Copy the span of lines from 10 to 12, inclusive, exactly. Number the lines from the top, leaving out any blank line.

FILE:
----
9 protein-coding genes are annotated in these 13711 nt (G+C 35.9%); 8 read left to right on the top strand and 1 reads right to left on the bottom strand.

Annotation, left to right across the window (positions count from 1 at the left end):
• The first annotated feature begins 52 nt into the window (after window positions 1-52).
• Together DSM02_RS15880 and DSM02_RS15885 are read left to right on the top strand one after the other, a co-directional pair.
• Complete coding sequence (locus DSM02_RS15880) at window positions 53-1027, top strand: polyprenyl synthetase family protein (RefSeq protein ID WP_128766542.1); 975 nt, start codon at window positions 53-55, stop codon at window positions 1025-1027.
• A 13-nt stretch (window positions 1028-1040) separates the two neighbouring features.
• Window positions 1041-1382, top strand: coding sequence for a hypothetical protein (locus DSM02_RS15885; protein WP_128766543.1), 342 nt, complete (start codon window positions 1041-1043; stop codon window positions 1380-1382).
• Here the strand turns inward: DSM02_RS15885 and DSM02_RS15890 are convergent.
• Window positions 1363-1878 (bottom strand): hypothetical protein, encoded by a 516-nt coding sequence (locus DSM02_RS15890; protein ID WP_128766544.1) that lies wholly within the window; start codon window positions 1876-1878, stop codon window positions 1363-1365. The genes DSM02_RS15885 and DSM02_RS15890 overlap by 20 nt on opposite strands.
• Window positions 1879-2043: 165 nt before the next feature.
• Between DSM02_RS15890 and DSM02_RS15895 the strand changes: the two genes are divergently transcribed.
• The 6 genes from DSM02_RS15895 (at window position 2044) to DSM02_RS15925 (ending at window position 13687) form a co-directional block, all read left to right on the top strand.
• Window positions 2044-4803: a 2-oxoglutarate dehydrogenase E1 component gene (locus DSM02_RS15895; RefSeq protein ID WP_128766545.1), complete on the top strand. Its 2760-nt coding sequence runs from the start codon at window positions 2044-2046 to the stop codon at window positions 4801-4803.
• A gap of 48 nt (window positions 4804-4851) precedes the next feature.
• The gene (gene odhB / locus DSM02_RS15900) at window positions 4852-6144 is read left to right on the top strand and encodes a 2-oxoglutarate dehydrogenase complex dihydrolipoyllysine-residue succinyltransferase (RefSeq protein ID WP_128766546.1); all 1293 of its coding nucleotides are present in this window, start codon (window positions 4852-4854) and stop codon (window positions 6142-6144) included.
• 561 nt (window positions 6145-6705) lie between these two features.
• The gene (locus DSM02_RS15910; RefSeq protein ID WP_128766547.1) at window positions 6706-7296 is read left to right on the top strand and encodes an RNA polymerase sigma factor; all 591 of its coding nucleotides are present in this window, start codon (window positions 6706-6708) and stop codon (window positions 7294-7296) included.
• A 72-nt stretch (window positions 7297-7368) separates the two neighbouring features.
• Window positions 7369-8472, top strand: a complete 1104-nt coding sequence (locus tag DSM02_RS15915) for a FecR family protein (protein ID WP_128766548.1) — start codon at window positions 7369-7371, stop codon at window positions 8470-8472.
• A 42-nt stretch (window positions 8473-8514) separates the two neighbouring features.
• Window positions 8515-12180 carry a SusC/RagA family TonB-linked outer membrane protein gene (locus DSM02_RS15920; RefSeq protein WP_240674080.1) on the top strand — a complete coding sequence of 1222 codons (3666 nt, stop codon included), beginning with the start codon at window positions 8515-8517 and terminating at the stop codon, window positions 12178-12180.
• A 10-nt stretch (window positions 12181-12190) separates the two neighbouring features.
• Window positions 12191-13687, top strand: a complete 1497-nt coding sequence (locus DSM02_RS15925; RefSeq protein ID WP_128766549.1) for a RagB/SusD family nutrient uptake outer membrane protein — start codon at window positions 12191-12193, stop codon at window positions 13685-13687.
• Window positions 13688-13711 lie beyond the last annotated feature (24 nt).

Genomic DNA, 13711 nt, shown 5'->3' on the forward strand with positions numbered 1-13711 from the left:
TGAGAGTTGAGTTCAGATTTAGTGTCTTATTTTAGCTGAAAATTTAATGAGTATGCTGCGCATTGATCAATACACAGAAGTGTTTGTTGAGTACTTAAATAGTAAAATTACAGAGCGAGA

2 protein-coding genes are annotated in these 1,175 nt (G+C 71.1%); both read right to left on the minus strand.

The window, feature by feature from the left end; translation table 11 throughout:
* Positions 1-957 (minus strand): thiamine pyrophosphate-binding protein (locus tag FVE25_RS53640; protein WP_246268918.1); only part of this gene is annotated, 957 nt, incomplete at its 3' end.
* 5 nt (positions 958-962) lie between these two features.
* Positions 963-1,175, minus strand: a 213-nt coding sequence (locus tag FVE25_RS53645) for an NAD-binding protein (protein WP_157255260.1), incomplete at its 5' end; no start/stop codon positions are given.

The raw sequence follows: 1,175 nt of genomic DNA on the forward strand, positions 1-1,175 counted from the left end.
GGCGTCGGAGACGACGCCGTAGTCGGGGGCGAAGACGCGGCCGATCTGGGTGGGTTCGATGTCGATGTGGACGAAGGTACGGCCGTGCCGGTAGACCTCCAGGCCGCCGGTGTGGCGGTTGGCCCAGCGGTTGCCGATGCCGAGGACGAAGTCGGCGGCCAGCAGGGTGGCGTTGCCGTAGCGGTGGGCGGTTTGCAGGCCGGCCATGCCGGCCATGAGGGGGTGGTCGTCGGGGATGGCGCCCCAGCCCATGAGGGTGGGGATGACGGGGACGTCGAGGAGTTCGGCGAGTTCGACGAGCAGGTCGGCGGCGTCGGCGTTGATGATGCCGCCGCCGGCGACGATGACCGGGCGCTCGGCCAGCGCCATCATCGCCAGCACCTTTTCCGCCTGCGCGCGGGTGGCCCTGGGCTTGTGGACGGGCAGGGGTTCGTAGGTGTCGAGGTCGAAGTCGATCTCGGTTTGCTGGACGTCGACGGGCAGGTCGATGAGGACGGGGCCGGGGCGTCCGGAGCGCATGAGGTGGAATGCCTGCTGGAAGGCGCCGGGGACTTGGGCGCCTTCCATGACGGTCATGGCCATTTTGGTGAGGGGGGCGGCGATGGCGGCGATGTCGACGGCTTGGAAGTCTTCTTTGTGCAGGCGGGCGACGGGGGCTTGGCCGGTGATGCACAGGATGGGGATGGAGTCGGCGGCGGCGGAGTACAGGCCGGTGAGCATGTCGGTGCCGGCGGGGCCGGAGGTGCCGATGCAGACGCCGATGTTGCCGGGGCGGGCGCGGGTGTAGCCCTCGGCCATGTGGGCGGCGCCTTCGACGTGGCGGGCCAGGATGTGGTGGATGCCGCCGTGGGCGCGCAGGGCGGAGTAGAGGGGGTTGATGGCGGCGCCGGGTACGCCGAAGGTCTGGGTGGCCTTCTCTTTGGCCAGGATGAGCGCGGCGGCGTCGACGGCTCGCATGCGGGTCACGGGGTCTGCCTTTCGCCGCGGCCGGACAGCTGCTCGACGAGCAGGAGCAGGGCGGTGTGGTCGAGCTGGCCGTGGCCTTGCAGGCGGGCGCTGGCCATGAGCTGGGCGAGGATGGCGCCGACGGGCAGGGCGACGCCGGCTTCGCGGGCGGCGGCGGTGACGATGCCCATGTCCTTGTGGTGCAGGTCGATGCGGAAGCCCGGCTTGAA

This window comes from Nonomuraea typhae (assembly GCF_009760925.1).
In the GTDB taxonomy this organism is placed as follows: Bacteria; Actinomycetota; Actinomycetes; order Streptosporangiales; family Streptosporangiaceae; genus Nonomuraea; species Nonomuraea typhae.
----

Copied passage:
• Window positions 1879-2043: 165 nt before the next feature.
• Between DSM02_RS15890 and DSM02_RS15895 the strand changes: the two genes are divergently transcribed.
• The 6 genes from DSM02_RS15895 (at window position 2044) to DSM02_RS15925 (ending at window position 13687) form a co-directional block, all read left to right on the top strand.